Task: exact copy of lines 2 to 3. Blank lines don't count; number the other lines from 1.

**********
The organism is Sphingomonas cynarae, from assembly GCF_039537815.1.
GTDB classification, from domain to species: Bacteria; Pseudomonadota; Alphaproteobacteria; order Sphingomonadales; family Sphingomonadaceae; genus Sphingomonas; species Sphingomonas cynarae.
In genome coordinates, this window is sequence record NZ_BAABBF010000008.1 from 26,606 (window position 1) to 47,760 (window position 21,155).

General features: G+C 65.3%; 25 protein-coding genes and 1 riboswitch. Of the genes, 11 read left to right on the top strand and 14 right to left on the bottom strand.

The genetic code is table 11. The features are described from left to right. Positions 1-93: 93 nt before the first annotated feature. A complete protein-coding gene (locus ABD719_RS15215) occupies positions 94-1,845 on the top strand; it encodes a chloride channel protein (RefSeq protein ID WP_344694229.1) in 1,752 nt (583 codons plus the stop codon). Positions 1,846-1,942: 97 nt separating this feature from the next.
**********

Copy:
GTDB classification, from domain to species: Bacteria; Pseudomonadota; Alphaproteobacteria; order Sphingomonadales; family Sphingomonadaceae; genus Sphingomonas; species Sphingomonas cynarae.
In genome coordinates, this window is sequence record NZ_BAABBF010000008.1 from 26,606 (window position 1) to 47,760 (window position 21,155).